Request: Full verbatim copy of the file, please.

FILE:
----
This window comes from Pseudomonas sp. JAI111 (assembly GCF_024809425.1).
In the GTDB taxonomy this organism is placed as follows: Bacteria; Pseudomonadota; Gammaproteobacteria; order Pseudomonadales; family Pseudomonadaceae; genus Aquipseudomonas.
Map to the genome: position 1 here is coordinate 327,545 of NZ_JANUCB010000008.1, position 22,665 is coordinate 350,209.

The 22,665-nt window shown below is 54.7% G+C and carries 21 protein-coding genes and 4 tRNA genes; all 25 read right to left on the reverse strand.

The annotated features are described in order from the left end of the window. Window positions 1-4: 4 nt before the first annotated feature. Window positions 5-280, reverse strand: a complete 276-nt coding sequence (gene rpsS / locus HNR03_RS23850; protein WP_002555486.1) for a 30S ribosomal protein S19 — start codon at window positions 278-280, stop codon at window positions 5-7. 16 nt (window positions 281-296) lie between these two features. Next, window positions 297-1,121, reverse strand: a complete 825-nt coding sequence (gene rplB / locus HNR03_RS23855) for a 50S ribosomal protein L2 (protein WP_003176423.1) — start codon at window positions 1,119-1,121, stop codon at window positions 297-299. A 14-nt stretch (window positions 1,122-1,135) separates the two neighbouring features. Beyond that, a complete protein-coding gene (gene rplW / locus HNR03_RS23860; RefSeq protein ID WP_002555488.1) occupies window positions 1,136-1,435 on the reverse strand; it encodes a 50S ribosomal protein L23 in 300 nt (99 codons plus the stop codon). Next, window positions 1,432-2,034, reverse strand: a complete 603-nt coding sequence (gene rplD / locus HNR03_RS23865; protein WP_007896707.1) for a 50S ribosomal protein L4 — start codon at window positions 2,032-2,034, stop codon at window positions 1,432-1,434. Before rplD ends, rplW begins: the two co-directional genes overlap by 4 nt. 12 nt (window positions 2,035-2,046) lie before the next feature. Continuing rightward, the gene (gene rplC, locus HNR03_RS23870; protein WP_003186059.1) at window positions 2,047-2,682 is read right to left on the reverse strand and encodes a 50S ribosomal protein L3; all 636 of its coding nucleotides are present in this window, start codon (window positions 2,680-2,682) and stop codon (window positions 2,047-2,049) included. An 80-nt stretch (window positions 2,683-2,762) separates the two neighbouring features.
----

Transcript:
This window comes from Pseudomonas sp. JAI111 (assembly GCF_024809425.1).
In the GTDB taxonomy this organism is placed as follows: Bacteria; Pseudomonadota; Gammaproteobacteria; order Pseudomonadales; family Pseudomonadaceae; genus Aquipseudomonas.
Map to the genome: position 1 here is coordinate 327,545 of NZ_JANUCB010000008.1, position 22,665 is coordinate 350,209.

The 22,665-nt window shown below is 54.7% G+C and carries 21 protein-coding genes and 4 tRNA genes; all 25 read right to left on the reverse strand.

The annotated features are described in order from the left end of the window. Window positions 1-4: 4 nt before the first annotated feature. Window positions 5-280, reverse strand: a complete 276-nt coding sequence (gene rpsS / locus HNR03_RS23850; protein WP_002555486.1) for a 30S ribosomal protein S19 — start codon at window positions 278-280, stop codon at window positions 5-7. 16 nt (window positions 281-296) lie between these two features. Next, window positions 297-1,121, reverse strand: a complete 825-nt coding sequence (gene rplB / locus HNR03_RS23855) for a 50S ribosomal protein L2 (protein WP_003176423.1) — start codon at window positions 1,119-1,121, stop codon at window positions 297-299. A 14-nt stretch (window positions 1,122-1,135) separates the two neighbouring features. Beyond that, a complete protein-coding gene (gene rplW / locus HNR03_RS23860; RefSeq protein ID WP_002555488.1) occupies window positions 1,136-1,435 on the reverse strand; it encodes a 50S ribosomal protein L23 in 300 nt (99 codons plus the stop codon). Next, window positions 1,432-2,034, reverse strand: a complete 603-nt coding sequence (gene rplD / locus HNR03_RS23865; protein WP_007896707.1) for a 50S ribosomal protein L4 — start codon at window positions 2,032-2,034, stop codon at window positions 1,432-1,434. Before rplD ends, rplW begins: the two co-directional genes overlap by 4 nt. 12 nt (window positions 2,035-2,046) lie before the next feature. Continuing rightward, the gene (gene rplC, locus HNR03_RS23870; protein WP_003186059.1) at window positions 2,047-2,682 is read right to left on the reverse strand and encodes a 50S ribosomal protein L3; all 636 of its coding nucleotides are present in this window, start codon (window positions 2,680-2,682) and stop codon (window positions 2,047-2,049) included. An 80-nt stretch (window positions 2,683-2,762) separates the two neighbouring features.